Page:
Nine years ago, Mohammed Hegazy, then 16, dropped out of an Islamic school after deciding he didn't want to be a Muslim preacher. He transferred to another school, unknowingly joining a class that included seven Christians.

That fateful transfer in 1999, and Hegazy's later conversion to Christianity due to the witness of those seven students, set in motion events that led to Cairo's highest civil court. In late January, Judge Muhammad Husseini refused to issue Hegazy a new identity card registering him as a Christian. "He can believe whatever he wants in his heart," the judge said, "but on paper he can't convert."

Hegazy wasn't the only Egyptian convert taking his cards to court. In a second case, a judge has allowed Christians who had converted to Islam for divorce or employment to "re-convert" to Christianity. But the ID cards of these 12 re-converts will include the potentially stigmatizing words, "Christian, previously proclaimed Islam as his/her religion." In a third case, an administrative court ruled that the government must issue ID cards omitting any religious designation to followers of Baha'i, a marginalized religious minority.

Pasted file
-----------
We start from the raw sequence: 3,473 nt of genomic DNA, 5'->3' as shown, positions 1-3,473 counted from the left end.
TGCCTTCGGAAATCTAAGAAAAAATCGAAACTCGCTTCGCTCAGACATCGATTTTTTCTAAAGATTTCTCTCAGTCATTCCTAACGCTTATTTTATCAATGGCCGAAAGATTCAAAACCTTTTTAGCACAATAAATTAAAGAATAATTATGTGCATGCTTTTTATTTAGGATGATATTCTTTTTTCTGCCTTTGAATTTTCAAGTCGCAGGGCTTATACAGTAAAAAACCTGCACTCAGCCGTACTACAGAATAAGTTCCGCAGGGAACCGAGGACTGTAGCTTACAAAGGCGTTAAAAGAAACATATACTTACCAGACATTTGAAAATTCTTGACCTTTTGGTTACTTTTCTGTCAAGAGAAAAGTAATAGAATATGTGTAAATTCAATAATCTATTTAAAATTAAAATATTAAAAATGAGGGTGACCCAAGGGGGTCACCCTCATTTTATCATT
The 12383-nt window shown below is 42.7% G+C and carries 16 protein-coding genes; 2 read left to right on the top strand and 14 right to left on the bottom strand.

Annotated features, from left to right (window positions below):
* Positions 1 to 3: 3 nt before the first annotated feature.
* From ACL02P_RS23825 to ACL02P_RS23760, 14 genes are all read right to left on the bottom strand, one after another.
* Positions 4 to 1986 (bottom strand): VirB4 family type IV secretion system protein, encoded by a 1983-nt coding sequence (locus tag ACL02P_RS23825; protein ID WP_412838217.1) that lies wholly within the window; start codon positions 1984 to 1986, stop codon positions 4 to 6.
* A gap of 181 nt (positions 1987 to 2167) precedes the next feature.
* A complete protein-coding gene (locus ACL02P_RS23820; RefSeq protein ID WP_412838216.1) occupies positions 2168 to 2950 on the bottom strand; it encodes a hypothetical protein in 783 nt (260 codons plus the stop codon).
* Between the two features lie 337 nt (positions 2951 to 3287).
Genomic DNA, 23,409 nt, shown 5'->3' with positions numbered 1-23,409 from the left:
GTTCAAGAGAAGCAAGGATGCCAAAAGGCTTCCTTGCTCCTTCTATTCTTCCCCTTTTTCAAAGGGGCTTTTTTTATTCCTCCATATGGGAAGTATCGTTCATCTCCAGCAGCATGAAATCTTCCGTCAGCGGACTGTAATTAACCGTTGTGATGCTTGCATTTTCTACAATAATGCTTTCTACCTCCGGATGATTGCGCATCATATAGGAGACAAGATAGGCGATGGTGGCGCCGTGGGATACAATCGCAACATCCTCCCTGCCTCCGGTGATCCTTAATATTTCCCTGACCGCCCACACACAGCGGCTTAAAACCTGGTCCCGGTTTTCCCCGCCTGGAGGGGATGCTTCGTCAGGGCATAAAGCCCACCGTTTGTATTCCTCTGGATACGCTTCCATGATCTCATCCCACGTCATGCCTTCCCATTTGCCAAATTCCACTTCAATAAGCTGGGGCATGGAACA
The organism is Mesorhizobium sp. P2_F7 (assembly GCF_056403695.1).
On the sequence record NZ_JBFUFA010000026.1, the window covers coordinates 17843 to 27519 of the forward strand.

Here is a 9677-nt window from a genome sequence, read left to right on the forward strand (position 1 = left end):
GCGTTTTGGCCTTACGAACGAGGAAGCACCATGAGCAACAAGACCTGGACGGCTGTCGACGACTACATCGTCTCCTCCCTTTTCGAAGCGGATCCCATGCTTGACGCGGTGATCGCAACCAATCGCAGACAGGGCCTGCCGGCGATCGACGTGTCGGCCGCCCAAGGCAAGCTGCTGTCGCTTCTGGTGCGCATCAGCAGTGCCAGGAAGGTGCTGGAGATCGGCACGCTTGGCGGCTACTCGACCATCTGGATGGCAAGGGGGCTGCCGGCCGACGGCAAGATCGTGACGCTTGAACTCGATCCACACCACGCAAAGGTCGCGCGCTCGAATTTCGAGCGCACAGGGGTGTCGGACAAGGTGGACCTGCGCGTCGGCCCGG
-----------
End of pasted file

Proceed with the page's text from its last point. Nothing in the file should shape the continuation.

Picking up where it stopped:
In Egypt, a person's identity card is destiny. It is required, for example, to rent an apartment, hold a job, enroll in school, vote, travel overseas, and receive government services. The cards establish citizenship, legal residence, and religious affiliation. But the only religious options are Islam, Christianity, and Judaism.